Behold the Lamb of God

Theological Reflection for the 2nd Sunday in Ordinary Time (year A)

January 16, 2011

1st Reading:  Isaiah 49:3, 5-6; 2nd Reading:  1 Cor 1:1-3; Gospel: John 1:29-34

Behold the Lamb of God

Today is the second Sunday in Ordinary time. Last Sunday (the Feast of Baptism of the Lord) we began the Ordinary time, which continues until Tuesday March 8th (day before Ash Wednesday). In today’s gospel passage, John the Baptist calls Jesus the Lamb of God. What is the significance of this title? How does it affect us today?

During every Mass, before the reception of Holy Communion, we sing or say, “Lamb of God, you take away the sin of the world”.  In the Old Testament, the sacrifice of animals to remove guilt from wrongs committed was part of the religious landscape of Israel (cf Lev 9). In the book of Exodus, we also see the sacrifice of the calf over lamb, which later formed part of the annual liturgy of the people of Israel in the Temple. The significance of the unblemished lamb was to remove people’s sins accumulated during the year. The synoptic gospels (Matt, Mark, Luke) place Jesus’ crucifixion of the day of the Jewish Passover.

Notably, Jesus, after the Passover meal, instituted the Eucharist, a new covenant in which Himself replaces the ‘lamb’ of the old covenant. Thus, the New Testament writings identify the Passover lamb with Jesus (cf 1 Cor 5:7; 1 Peter 1:9). Remarkably, today’s gospel passage makes it clear that the ministry of John the Baptist was mainly to testify to Jesus. It was not about him but, rather, about Jesus. Similarly, the sole purpose of our Christian life is to testify to Jesus as the Lamb of God who takes away the sin of the world. It is not about us.

Unfortunately, we live in a world where many Christians think that is all about them. Instead of presenting Christ to the world, they keep on ‘blowing up their egos’. Instead of advertising Christ, the Lamb of God, they keep on advertising themselves. Our mission is to be a signpost like John the Baptist, who said to Israel’ “He must increase while I decrease” (John 3:30). The purpose of our Christian faith is to proclaim Christ to the entire world just like the apostles did. Living our Christian life means leaving our old selves to sin and picking up His life completely.  It means saying every day, “Here I am Lord, and I come to do your will” (Psalm 40:8-9). It means showing God’s salvation to every nation (cf Is 49:6).  It means bringing the light of God to the darkness of human hearts. It means bringing the salt of Christianity to the bitterness of human experience so the name of God can be praised (cf Matt 5:14-16).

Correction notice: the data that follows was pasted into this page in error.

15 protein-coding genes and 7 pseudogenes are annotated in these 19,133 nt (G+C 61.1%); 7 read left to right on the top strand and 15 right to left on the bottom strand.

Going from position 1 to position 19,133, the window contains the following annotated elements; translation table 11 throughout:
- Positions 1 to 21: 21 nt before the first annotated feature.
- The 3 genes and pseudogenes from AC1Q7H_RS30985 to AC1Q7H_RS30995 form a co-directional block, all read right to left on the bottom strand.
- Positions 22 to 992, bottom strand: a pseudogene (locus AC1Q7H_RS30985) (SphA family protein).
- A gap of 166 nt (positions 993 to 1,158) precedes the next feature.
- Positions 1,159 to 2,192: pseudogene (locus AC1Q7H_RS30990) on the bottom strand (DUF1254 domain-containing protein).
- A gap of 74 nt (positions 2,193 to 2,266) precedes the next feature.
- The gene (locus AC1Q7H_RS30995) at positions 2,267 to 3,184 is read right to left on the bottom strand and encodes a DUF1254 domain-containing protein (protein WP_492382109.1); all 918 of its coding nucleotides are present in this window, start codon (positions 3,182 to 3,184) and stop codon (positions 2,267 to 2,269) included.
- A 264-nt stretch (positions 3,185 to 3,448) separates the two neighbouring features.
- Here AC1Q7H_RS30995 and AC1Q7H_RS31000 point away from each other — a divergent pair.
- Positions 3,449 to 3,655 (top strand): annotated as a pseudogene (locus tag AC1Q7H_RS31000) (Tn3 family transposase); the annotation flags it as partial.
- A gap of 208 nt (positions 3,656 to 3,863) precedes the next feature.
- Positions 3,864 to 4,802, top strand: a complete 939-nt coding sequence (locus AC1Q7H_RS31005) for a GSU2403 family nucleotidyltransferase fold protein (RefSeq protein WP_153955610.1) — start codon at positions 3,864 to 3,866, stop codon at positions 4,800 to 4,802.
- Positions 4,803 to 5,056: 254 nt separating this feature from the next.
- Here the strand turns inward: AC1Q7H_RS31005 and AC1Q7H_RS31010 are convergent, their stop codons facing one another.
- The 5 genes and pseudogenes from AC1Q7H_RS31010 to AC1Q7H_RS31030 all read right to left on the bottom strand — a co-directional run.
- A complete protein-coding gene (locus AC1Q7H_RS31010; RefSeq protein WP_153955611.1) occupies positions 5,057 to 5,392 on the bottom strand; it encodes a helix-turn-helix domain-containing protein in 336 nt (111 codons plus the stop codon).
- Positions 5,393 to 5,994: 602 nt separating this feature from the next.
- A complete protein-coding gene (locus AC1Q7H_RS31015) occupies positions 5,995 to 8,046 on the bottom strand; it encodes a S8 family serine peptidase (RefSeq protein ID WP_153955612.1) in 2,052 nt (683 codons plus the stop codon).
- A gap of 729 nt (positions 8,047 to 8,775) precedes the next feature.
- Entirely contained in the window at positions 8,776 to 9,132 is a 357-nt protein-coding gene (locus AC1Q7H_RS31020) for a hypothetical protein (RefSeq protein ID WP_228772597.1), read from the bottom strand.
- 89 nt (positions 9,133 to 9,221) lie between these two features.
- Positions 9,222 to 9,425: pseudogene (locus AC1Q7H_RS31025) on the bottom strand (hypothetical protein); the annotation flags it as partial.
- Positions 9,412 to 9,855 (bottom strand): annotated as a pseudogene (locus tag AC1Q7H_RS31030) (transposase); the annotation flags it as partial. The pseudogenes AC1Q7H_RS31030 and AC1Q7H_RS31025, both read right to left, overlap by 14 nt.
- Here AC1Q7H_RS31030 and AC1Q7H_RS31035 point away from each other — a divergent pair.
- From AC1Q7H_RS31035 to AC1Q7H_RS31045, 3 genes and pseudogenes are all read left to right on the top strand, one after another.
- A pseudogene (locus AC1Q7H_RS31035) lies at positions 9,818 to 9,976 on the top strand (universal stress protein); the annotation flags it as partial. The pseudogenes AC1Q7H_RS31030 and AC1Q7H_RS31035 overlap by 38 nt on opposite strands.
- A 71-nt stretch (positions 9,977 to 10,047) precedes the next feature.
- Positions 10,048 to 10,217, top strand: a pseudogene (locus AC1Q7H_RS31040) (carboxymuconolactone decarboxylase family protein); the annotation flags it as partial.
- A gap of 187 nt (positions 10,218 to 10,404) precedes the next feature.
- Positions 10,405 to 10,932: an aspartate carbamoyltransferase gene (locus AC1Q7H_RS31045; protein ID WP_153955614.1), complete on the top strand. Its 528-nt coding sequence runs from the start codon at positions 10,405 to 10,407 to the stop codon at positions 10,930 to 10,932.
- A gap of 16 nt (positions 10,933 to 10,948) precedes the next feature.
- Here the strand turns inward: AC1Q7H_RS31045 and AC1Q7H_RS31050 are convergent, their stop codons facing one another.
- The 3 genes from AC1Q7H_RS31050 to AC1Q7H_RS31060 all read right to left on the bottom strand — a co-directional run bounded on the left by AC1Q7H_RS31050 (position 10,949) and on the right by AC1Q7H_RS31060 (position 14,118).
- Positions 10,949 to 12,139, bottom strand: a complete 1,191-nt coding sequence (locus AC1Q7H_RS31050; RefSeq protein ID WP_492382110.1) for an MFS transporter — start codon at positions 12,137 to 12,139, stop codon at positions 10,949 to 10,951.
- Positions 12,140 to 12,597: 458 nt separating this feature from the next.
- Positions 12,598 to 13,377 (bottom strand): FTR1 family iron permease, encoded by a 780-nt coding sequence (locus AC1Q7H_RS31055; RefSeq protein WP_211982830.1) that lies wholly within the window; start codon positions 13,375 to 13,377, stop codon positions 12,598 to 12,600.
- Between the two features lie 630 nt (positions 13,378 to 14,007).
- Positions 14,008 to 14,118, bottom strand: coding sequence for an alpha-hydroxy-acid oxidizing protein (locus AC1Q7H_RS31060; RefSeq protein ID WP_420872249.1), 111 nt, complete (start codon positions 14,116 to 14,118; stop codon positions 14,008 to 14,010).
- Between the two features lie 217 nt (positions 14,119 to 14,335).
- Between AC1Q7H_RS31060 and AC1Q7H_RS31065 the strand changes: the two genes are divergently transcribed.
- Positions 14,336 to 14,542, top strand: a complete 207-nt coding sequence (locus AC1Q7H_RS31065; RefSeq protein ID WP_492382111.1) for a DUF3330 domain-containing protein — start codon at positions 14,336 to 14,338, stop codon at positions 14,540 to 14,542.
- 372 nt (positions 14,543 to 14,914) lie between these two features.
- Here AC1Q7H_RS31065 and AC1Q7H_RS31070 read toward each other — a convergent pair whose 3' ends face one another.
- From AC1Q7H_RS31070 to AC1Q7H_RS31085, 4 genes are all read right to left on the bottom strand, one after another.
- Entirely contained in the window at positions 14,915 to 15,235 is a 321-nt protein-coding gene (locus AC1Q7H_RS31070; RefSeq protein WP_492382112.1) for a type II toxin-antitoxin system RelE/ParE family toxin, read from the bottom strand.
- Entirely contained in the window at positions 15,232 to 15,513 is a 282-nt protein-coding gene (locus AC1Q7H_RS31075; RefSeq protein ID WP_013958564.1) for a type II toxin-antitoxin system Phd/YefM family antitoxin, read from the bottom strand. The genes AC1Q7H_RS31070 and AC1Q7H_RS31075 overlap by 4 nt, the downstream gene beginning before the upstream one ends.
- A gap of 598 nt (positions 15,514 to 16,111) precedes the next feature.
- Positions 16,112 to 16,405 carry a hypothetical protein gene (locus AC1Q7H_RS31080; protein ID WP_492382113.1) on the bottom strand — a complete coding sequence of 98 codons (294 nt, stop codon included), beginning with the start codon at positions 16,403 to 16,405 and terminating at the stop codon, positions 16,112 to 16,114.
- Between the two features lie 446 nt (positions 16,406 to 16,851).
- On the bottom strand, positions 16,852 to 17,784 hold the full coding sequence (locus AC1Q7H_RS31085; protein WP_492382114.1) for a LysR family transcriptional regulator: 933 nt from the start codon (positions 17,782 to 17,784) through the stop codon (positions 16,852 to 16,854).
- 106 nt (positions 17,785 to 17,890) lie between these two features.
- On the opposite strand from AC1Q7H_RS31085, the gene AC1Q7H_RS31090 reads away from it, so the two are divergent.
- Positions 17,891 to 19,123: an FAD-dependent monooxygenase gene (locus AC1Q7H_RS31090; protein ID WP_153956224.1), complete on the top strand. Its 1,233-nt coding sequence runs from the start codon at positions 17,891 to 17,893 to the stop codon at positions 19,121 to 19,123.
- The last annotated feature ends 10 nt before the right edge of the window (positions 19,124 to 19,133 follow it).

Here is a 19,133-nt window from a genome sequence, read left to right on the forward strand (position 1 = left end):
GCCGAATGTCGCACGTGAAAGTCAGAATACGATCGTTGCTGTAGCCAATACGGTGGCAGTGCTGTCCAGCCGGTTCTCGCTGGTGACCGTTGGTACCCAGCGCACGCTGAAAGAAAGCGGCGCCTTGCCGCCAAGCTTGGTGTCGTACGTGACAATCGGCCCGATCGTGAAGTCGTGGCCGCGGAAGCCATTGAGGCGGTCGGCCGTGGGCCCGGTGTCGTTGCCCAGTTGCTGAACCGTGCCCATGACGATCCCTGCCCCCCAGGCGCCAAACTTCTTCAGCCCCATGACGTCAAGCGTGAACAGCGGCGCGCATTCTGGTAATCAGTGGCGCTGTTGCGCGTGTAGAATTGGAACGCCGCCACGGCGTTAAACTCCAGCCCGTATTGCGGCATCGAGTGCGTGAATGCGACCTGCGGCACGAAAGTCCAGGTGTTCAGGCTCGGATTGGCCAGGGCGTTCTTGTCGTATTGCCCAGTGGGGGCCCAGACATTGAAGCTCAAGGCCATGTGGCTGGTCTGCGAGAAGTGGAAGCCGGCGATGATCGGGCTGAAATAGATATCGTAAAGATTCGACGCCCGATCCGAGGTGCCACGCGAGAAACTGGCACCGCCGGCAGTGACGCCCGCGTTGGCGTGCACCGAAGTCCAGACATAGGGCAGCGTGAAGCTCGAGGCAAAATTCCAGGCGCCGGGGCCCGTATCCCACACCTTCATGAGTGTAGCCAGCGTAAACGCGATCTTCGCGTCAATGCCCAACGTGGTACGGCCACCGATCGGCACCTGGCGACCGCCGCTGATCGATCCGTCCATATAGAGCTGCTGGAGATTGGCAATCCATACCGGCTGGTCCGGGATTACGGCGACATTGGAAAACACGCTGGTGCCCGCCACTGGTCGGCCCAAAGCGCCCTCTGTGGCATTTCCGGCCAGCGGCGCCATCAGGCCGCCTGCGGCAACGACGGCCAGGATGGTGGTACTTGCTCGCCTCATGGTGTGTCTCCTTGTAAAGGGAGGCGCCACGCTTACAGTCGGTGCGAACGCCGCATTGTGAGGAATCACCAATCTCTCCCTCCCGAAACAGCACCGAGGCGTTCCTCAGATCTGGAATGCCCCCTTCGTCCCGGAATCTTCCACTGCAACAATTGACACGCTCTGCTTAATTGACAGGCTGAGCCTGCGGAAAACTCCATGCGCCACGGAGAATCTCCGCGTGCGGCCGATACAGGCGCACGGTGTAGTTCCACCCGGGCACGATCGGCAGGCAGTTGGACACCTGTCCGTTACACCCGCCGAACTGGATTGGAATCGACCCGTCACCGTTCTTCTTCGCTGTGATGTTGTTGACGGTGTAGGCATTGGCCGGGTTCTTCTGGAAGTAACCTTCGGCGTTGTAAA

Today there is a movement called Jehovah’s Witness. They are found in most cities of the world. At times we criticize them for what they do and for what they stand for but, I think there is something to learn from them. What do they do? They go in groups of three or four or even six, knocking on the doors preaching or testifying to the Kingdom of God.  They talk about God; they testify to the power of God, it is not about them. And, that is exactly our mission; to testify to Jesus as He commands us, “But you will receive power when the Holy Spirit has come upon you; and you will be my witnesses in Jerusalem, in all Judea and Samaria, and to the ends of the earth” (Act 1:8). Peter, in his public speech, restated this point; “And He (Jesus) commanded us to preach the gospel to the people and to testify that He is the one who God has appointed Judge of the living and the dead (Acts11: 42). I am not advocating that every Catholic should go and stand in the middle of the road preaching, but we have to start from somewhere. Catholics are generally complacent to testify either by word or action; we are too timid to talk about Jesus even at family gatherings. We are too shy to pray, either at home or in the restaurant, and we are always concerned about being politically correct. Then, how do we testify to Jesus? By our words and actions people should know that we are Disciples of Christ. We cannot sit on the fence; we have to proclaim Him with our enthusiasm, with our strength, and with all our gifts.

May this liturgy strengthen us in our mission to testify to Jesus, not only in words, but also with our daily lives.

Rejoice Always!

Fr. Clem Oyafemi

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